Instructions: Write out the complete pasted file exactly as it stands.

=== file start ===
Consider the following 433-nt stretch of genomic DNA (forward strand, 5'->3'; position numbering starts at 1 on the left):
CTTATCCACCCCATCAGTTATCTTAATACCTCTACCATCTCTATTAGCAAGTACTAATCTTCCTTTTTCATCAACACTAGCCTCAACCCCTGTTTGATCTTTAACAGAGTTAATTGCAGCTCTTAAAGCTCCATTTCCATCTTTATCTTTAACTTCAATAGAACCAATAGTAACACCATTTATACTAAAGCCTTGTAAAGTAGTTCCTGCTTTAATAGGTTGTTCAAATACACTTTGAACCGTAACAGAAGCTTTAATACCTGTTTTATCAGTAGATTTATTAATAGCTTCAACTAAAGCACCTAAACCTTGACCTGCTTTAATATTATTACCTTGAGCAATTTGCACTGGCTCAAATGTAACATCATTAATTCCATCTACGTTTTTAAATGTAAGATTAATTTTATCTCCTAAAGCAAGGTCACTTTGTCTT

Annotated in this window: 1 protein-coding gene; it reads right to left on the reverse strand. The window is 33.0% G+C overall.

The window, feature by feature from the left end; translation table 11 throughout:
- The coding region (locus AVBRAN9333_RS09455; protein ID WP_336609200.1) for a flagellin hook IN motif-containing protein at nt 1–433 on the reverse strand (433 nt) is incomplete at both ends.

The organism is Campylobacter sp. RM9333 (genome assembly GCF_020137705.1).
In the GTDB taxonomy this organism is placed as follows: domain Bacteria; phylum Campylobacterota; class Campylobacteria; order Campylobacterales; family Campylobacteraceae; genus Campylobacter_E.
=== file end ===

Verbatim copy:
Consider the following 433-nt stretch of genomic DNA (forward strand, 5'->3'; position numbering starts at 1 on the left):
CTTATCCACCCCATCAGTTATCTTAATACCTCTACCATCTCTATTAGCAAGTACTAATCTTCCTTTTTCATCAACACTAGCCTCAACCCCTGTTTGATCTTTAACAGAGTTAATTGCAGCTCTTAAAGCTCCATTTCCATCTTTATCTTTAACTTCAATAGAACCAATAGTAACACCATTTATACTAAAGCCTTGTAAAGTAGTTCCTGCTTTAATAGGTTGTTCAAATACACTTTGAACCGTAACAGAAGCTTTAATACCTGTTTTATCAGTAGATTTATTAATAGCTTCAACTAAAGCACCTAAACCTTGACCTGCTTTAATATTATTACCTTGAGCAATTTGCACTGGCTCAAATGTAACATCATTAATTCCATCTACGTTTTTAAATGTAAGATTAATTTTATCTCCTAAAGCAAGGTCACTTTGTCTT

Annotated in this window: 1 protein-coding gene; it reads right to left on the reverse strand. The window is 33.0% G+C overall.

The window, feature by feature from the left end; translation table 11 throughout:
- The coding region (locus AVBRAN9333_RS09455; protein ID WP_336609200.1) for a flagellin hook IN motif-containing protein at nt 1–433 on the reverse strand (433 nt) is incomplete at both ends.

The organism is Campylobacter sp. RM9333 (genome assembly GCF_020137705.1).
In the GTDB taxonomy this organism is placed as follows: domain Bacteria; phylum Campylobacterota; class Campylobacteria; order Campylobacterales; family Campylobacteraceae; genus Campylobacter_E.